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Brush the guides until you get a very tight clump


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  • Select the smooth tool

  • uncheck "maintain length" and "orient" (you can use these option later if you need them)

  • Smoot Method > Average Tangents

  • Smooth Radius > 0.6 

    • this is a key setting. With this value, you can avoid interpenetration​

  • Set the brush strength to a low value (0.26) to have more control


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Brush untill you get the shape you are looking for:


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With this technique you can change the shape very quickly:


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Working with the smooth brush and its options you can shape even large areas and the result is pretty clean:


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If you want, you can now select the most external row of guides and shape them over all the others to avoid any interpenetration:


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If you want more control, you can use the Clump Brush and the Scatter Interpolate tool:


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Let's see quickly how.

Once the main guide is created, plant just one guide using the scatter tool with "initial brush" option selected:


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Now, as you did before, use the clump brush:


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And the smooth brush, but this time with the "Average Neighbours" option:


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Do the same for another couple of guides:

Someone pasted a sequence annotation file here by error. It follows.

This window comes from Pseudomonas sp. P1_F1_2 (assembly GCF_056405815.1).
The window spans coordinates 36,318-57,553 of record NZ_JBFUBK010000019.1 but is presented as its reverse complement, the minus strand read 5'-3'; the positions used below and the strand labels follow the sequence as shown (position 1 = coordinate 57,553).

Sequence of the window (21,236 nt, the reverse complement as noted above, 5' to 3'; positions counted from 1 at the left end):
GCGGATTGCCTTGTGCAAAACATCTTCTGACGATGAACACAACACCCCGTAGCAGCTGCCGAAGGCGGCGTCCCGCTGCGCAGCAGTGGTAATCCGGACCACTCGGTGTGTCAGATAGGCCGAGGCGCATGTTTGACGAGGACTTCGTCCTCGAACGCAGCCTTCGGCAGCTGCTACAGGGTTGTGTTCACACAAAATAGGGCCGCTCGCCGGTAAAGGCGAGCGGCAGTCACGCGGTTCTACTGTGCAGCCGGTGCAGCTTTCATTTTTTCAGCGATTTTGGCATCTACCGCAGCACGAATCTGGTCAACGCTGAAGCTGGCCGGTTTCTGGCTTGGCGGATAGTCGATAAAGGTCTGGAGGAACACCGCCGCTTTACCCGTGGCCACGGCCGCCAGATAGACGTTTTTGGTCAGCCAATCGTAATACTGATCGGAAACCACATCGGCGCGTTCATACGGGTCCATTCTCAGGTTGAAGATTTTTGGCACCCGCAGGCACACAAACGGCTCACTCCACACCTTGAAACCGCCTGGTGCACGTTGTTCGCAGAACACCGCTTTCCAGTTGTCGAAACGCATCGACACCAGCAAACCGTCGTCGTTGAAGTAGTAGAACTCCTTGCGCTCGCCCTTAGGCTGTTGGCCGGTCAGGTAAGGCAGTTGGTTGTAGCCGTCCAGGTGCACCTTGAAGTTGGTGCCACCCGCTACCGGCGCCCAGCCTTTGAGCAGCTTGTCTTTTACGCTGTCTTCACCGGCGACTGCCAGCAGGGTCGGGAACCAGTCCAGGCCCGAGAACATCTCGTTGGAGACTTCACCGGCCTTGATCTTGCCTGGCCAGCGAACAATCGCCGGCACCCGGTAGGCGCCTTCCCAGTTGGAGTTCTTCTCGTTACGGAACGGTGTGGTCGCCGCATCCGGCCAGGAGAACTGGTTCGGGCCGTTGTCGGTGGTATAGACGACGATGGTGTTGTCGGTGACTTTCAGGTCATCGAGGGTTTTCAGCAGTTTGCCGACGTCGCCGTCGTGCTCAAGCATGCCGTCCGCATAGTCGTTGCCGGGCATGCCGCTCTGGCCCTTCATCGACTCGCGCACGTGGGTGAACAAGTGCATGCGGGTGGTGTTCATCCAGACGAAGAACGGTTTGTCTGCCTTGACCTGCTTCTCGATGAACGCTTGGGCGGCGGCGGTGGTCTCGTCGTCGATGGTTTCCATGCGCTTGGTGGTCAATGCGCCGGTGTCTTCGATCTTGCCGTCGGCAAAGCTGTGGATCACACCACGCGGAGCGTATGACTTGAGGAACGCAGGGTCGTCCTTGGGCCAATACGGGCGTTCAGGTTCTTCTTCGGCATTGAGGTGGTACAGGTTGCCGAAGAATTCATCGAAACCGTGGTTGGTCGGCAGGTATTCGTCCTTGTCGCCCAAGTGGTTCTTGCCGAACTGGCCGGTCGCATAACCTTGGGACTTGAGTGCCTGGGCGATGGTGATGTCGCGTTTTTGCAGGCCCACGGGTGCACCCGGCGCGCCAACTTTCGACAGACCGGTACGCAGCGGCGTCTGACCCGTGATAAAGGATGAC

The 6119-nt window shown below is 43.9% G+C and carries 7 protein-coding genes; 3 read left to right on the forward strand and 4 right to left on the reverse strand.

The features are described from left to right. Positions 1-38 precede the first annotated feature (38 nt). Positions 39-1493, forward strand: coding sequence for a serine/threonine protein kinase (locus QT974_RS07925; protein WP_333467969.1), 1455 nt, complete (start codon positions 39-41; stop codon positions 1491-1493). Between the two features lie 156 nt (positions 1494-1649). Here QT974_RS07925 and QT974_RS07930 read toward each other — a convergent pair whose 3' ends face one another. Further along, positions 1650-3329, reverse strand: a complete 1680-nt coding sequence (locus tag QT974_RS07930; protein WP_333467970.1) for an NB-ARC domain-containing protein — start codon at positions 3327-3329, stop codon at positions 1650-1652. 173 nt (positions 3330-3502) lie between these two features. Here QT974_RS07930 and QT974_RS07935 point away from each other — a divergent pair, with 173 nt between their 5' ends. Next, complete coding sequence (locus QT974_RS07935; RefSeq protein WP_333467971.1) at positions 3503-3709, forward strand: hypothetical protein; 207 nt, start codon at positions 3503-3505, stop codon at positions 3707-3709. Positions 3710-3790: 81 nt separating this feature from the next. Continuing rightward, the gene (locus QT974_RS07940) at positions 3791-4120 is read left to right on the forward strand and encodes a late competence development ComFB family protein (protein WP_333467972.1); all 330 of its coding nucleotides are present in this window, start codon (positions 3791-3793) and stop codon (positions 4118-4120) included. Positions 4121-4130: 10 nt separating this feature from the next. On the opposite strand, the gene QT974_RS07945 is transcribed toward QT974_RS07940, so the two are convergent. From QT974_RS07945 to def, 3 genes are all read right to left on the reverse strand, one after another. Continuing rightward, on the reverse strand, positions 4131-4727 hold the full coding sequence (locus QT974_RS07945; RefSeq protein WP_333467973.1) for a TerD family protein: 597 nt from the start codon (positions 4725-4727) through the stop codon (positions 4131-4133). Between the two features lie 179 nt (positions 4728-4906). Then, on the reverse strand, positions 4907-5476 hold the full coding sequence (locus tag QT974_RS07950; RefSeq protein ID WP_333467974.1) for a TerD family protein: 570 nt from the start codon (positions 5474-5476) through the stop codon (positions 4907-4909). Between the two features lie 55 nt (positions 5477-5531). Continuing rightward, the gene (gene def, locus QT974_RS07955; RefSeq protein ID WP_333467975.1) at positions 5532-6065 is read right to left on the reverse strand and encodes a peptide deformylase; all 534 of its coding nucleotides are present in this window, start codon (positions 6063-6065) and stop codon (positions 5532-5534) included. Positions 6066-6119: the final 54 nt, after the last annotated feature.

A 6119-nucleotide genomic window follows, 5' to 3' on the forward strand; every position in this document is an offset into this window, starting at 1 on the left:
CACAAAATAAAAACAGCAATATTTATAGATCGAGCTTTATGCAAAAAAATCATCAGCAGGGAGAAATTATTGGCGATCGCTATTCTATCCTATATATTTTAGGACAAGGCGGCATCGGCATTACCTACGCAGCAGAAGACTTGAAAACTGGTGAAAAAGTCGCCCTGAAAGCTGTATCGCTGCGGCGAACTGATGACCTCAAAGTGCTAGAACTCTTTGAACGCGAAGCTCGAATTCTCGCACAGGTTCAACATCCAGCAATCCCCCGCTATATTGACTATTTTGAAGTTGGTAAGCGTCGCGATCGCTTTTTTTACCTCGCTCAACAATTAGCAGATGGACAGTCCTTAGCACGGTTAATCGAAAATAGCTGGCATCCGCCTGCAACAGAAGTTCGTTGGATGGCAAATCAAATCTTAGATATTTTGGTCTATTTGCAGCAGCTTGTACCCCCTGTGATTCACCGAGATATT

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Now, using the "Scatter Interpolate" tool, add as many guides as you need:


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Using this technique, you can quickly build your grooming following the main clumps, and using GroomBear groups or multiple GroomBear nodes you can keep the whole thing well organized.

Tip: Using the new Houdini 19 guide groom node (which is very similar to GroomBear), you can add parting lines very easily and this helps keep things neat even in complex groomings. 


I'm not a lookdev artist so, in production, I usually deal only with grooming.

But for this personal research project, I wanted to test the new Renderman MaterialX Lama. I will not go deep since you can find all you need to know here in the learn section of the Renderman website.

Here I will simply show you my graph and share a simple technique to add variation to the shader.



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As you can see, nothing fancy. Just a LamaHairChiang whose TT Specular color is driven by a PxrHairColor. To add some variation I used a PxrColorCorrect whose mask input is fed with a PxrVary.

Let's see in detail.

I will use a simplified version of the drealock and exaggerated colors/variations.

The first settings for variation are inside the PxrHairColor:

  • Melanin Randomize (Hair Color tab)

  • Stray Density/Random Melanin (Stray Hair Color tab)

  • Dye Random Hue/Random Saturation (Dye Color tab)

All these settings are effective only if you write "id" in the Hair ID Primvar in the Random Setup tab:


Here's the difference:


You can visualize the randomness of your settings by checking View Index Random in the Random Setup tab:


At this point, we can add some more variation using the PxrVary

With this node, you can vary the input color. The cool thing is that you can use an attribute inherited from the hairgen node as a mask. In my case I used the clumpid:


Let's see in detail.


Set the attribute you want to transfer inside the hairgen node in the Attributes tab. In my case I chose a clump node and assigned it the clumpid_big attribute:


Now exit the node and in the Attributes tab you will find the new attribute in the dropdown menu of the Ouput Attributes/Primitive Attributes:


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With all this set you can now add as many variations as you want to the hair using all the parameters of the PxrVary: Hue/Sat/Lum/Gamma:



As I told you at the beginning, this is more research rather than a digi double project.


Procedural vs handmade is an old topic. Choosing one or the other depends on many factors. As regards hair, if you want to exactly match a reference, procedural is not the way to go, but if you want to make an alike, this could be a solution.

Tube grooming is a key feature for grooming and this is how a no-nerd artist like me tried to achieve the result. It would be nice if an advanced user could find a better solution and share the knowledge.